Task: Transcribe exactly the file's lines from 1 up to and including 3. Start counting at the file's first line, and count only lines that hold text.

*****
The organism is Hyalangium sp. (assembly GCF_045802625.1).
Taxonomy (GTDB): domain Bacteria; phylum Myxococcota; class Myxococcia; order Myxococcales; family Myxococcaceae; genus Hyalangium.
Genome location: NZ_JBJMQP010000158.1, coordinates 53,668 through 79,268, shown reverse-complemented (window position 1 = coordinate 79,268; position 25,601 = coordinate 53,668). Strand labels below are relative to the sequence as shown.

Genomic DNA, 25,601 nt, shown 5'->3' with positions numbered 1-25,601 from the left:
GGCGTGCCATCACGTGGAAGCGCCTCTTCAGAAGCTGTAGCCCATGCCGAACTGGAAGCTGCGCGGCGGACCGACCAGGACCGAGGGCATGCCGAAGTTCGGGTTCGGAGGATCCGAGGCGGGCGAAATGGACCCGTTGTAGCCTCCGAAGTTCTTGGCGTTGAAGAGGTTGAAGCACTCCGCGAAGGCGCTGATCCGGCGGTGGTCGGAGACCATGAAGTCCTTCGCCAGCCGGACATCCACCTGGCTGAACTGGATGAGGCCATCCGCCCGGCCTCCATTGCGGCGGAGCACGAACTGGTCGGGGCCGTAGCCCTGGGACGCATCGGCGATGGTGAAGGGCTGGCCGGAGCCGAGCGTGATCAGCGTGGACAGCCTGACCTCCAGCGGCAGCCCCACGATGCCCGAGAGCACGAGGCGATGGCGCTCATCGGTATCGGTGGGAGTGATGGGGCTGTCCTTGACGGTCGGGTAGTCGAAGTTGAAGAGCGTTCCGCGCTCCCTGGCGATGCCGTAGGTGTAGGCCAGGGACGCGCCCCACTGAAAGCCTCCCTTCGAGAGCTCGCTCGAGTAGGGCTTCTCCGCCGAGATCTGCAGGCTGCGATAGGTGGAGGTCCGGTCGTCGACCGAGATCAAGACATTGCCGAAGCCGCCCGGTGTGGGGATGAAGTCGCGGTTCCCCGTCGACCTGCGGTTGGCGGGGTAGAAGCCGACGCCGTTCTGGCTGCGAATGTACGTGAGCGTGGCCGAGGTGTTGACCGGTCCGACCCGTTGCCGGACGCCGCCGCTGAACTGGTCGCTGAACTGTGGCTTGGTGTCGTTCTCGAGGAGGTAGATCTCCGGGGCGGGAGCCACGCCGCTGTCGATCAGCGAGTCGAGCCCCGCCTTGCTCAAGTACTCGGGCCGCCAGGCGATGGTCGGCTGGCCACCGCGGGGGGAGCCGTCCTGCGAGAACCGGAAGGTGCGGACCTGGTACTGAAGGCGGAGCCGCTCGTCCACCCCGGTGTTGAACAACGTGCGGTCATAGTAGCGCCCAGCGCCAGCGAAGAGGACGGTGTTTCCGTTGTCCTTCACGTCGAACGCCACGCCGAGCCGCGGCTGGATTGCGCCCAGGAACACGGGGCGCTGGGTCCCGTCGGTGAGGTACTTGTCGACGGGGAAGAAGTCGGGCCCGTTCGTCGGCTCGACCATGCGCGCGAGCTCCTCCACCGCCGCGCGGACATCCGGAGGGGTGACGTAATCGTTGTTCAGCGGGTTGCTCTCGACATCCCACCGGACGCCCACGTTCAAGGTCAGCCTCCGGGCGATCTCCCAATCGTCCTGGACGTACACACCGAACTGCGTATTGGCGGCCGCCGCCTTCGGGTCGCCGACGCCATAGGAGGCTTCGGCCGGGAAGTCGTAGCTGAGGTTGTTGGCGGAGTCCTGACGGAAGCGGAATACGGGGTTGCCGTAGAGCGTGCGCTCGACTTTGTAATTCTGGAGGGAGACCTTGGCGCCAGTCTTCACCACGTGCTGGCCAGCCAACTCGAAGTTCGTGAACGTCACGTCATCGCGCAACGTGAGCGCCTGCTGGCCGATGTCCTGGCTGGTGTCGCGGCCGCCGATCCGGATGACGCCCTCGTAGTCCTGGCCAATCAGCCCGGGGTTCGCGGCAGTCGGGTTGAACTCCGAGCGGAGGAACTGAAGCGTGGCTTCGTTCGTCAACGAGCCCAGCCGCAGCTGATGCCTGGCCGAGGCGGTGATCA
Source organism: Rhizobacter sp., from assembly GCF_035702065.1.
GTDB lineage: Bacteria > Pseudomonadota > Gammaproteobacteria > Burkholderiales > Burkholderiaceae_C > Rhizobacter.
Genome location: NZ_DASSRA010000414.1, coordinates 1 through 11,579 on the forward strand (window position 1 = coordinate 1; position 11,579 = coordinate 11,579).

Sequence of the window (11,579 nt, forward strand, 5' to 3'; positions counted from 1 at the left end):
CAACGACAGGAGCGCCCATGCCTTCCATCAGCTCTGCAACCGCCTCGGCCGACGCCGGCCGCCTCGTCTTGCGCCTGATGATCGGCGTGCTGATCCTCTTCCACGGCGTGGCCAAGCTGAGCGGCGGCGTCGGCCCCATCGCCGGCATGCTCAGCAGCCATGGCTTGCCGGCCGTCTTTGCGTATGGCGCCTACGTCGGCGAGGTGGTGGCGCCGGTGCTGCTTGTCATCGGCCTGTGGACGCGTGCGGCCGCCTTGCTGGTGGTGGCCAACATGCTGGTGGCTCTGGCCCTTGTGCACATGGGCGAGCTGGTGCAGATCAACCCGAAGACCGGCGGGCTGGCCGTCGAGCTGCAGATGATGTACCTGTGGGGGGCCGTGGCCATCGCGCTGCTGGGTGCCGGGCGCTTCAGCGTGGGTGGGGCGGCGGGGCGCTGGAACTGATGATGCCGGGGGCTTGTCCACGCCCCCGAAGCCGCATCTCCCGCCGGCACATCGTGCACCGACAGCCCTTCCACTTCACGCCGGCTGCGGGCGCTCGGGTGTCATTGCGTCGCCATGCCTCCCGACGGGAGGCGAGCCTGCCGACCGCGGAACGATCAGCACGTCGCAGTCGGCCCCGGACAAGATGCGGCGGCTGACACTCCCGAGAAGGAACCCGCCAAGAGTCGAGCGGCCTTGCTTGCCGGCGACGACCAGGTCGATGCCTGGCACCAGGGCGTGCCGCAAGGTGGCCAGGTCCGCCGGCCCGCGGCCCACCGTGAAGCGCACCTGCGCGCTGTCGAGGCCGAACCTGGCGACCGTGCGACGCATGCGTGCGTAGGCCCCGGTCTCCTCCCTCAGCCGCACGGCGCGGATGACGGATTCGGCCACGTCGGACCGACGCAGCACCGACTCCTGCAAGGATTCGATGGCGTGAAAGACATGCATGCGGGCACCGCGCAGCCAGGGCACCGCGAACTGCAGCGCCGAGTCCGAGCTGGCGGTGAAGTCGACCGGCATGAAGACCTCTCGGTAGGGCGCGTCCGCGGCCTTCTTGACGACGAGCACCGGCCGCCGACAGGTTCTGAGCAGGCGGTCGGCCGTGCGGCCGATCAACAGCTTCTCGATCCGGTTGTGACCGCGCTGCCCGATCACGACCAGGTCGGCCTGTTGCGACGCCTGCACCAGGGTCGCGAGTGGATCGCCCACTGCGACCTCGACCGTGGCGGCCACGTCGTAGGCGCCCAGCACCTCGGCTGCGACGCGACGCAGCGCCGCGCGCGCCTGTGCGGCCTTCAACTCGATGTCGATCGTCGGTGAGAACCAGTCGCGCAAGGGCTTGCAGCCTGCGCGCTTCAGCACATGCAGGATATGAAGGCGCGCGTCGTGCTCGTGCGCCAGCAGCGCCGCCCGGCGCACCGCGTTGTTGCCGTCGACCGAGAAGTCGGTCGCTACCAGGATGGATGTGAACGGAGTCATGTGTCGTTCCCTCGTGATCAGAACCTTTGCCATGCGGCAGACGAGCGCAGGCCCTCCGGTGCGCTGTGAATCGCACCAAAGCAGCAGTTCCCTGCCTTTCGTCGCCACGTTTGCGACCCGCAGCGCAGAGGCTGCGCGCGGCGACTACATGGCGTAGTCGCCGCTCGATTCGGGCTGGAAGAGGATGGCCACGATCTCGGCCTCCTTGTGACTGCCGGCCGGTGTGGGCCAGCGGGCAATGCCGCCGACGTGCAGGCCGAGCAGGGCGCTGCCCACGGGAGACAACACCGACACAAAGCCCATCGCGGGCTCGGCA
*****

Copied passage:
The organism is Hyalangium sp. (assembly GCF_045802625.1).
Taxonomy (GTDB): domain Bacteria; phylum Myxococcota; class Myxococcia; order Myxococcales; family Myxococcaceae; genus Hyalangium.
Genome location: NZ_JBJMQP010000158.1, coordinates 53,668 through 79,268, shown reverse-complemented (window position 1 = coordinate 79,268; position 25,601 = coordinate 53,668). Strand labels below are relative to the sequence as shown.